Review by Paul Cancellieri, Common Sense Education | Updated December 2012

City of Materials

Gripping crime scenes teach materials science, but are heavy on text

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Teachers say (2 Reviews)
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Grades
7-12 This grade range is a recommendation by Common Sense Education and not the developer/publisher.
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Pros: This captivating, virtual crime-solving experience draws students in over many sessions.

Cons: The text-heavy info boxes may be frustrating for younger or less capable readers.

Bottom Line: City of Materials is an engaging way for middle and high school kids to learn a new branch of science.

As a fun supplemental activity for classroom learning or after-school science clubs, City of Materials is sure to engage middle and high school kids through forensic investigations. Teachers in science and vocational education could use City of Materials as a student-paced independent lesson without much instruction or explanation.

The lack of a teacher dashboard may be discouraging, but the immersive plotline is a fantastic tool for grabbing kids' attention.

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Investigating anything from a dognapping to a pair of mysteriously broken glasses, kids are immersed in a crime scene from the moment they log in to City of Materials. They choose to work at the Austen Detective Agency or the Griffith CSI Lab, and they must find clues. Moving the mouse lets them look around, and clicking objects provides more information, but kids have to use their reasoning skills to find answers.

As the story moves along, kids can visit various locations around the City by clicking on the map. They can visit the Science Center or a museum with rotating exhibits, talk to locals, or do a little shopping. Outside the City are more ways to interact with the world of materials science, including Materials Radio and Colleges and Careers.

Throughout the game, a cell phone-like interface pops up to give kids help and access to the items they've picked up. Information boxes also frequently pop up, explaining, for example, chemical components and properties, but they're well-integrated into the story. Instructions are text-only and can be lengthy, which might cause frustration for younger kids or struggling readers.

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City of Materials is an expansive and involved place, and kids learn about materials science by playing games, doing at-home experiments, and using interactive tools. They can create an account to save their progress or simply play as a guest.

The game might take multiple sessions to complete. Kids get definitions for more complicated vocabulary terms by simply clicking highlighted terms, which helps build their knowledge and doesn't slow the simulation. Quick quizzes are embedded in many of the informational sections, providing some feedback and ensuring kids gain mastery before moving on.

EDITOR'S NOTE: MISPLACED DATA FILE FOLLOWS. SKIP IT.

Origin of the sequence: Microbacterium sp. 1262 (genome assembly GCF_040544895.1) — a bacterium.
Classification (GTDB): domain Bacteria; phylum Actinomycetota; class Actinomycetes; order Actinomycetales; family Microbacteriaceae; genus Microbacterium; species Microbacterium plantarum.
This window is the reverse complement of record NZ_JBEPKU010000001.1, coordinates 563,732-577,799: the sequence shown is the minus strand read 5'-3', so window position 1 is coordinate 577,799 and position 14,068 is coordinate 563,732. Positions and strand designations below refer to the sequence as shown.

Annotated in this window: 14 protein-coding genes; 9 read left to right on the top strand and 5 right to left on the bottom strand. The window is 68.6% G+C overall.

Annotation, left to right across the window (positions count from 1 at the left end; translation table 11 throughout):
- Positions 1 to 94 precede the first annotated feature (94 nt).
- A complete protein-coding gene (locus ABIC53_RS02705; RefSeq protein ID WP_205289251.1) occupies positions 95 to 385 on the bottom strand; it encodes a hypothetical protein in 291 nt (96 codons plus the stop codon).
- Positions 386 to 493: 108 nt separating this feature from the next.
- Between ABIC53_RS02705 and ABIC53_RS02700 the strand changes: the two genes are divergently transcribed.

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Overall Rating
3

Engagement Is the product stimulating, entertaining, and engrossing? Will kids want to return?
4

The crime/mystery story line grabs kids' attention and keeps them progressing through levels to solve the puzzle.

Pedagogy Is learning content seamlessly baked-in, and do kids build conceptual understanding? Is the product adaptable and empowering? Will skills transfer?
3

Exploration, quizzes, and virtual experiences teach the strengths and weaknesses of a variety of materials. Kids must master levels to move on.

Support Does the product take into account learners of varying abilities, skill levels, and learning styles? Does it address both struggling and advanced students?
3

Help screens are wordy, which might frustrate younger readers. Players can't interact, but the multimedia aspects of the simulation will help many kids learn.


Common Sense Reviewer
Paul Cancellieri Classroom teacher

Teacher Reviews

3
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Featured review by
Crystal D. , Classroom teacher
Classroom teacher
3
Interactive crime solving app with science features.

I liked the problem solving aspect of the website. It makes the student use deductive reasoning when solving a case. The loading time was an issue, though it is not incredibly slow, it may hinder time in a short class period. After one case, students seemed to lose interest in solving the second and third.

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